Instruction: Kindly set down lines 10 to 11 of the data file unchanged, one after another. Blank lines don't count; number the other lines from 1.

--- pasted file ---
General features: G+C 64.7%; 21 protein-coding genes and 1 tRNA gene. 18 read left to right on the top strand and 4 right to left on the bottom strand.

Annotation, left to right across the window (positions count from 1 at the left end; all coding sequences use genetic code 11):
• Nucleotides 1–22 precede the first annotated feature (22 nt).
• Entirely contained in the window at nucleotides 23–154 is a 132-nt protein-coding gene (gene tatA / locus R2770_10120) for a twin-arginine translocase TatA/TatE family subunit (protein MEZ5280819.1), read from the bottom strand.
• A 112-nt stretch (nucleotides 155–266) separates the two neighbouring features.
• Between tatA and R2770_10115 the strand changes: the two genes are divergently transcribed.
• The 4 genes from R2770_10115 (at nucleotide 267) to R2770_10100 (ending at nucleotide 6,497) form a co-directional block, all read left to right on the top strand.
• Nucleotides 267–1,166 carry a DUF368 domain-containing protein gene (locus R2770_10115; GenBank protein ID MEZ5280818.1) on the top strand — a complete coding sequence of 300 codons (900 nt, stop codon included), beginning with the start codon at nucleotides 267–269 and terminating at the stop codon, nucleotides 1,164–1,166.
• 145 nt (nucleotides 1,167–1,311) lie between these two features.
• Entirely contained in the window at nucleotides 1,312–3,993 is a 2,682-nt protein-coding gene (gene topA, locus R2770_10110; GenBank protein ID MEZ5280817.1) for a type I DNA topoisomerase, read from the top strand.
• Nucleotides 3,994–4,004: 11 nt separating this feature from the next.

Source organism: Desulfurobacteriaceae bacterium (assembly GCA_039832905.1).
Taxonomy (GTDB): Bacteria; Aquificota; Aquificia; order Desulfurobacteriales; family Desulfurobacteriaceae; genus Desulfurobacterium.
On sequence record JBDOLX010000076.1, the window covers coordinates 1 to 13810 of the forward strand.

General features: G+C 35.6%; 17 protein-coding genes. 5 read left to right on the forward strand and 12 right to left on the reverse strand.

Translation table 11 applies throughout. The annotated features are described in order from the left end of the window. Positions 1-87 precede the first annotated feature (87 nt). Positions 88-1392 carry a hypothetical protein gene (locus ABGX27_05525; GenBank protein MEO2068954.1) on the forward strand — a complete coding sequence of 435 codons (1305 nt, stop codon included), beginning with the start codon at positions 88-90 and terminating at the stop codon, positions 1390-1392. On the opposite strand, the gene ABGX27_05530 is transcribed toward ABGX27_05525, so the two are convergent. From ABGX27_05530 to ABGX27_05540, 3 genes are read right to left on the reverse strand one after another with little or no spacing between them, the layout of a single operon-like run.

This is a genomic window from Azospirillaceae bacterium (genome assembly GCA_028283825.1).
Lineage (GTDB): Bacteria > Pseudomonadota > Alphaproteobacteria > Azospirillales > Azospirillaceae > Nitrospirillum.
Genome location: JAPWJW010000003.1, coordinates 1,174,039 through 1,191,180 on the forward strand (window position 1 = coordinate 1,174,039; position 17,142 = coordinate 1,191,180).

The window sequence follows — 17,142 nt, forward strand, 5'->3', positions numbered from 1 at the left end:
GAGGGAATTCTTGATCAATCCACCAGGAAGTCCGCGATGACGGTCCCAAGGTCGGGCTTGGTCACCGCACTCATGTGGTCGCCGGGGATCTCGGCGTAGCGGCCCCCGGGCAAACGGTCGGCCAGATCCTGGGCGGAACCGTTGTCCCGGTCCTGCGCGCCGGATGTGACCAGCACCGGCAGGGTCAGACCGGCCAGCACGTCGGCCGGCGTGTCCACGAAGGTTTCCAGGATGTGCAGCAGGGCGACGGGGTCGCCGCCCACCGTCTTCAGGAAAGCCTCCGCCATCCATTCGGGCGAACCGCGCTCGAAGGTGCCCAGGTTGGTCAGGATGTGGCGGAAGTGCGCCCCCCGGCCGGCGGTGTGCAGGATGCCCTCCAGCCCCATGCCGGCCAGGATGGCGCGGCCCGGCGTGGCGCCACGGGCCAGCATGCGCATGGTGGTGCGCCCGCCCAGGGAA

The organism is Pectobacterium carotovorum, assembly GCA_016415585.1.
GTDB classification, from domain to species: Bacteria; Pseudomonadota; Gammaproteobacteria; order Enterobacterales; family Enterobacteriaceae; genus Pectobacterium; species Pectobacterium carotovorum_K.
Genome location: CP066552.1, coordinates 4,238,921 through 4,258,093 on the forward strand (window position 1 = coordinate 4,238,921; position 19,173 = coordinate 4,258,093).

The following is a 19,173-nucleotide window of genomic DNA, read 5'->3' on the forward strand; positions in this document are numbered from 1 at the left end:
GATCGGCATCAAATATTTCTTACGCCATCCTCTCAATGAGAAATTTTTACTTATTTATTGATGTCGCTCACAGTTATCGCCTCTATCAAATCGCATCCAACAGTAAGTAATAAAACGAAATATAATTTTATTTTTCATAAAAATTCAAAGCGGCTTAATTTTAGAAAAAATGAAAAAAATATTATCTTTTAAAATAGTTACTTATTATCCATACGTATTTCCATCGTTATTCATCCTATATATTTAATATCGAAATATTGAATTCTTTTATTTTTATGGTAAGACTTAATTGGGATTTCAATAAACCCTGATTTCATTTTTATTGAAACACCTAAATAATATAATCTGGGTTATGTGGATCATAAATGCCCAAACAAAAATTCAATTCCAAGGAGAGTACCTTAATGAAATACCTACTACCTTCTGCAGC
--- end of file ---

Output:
• Entirely contained in the window at nucleotides 1,312–3,993 is a 2,682-nt protein-coding gene (gene topA, locus R2770_10110; GenBank protein ID MEZ5280817.1) for a type I DNA topoisomerase, read from the top strand.
• Nucleotides 3,994–4,004: 11 nt separating this feature from the next.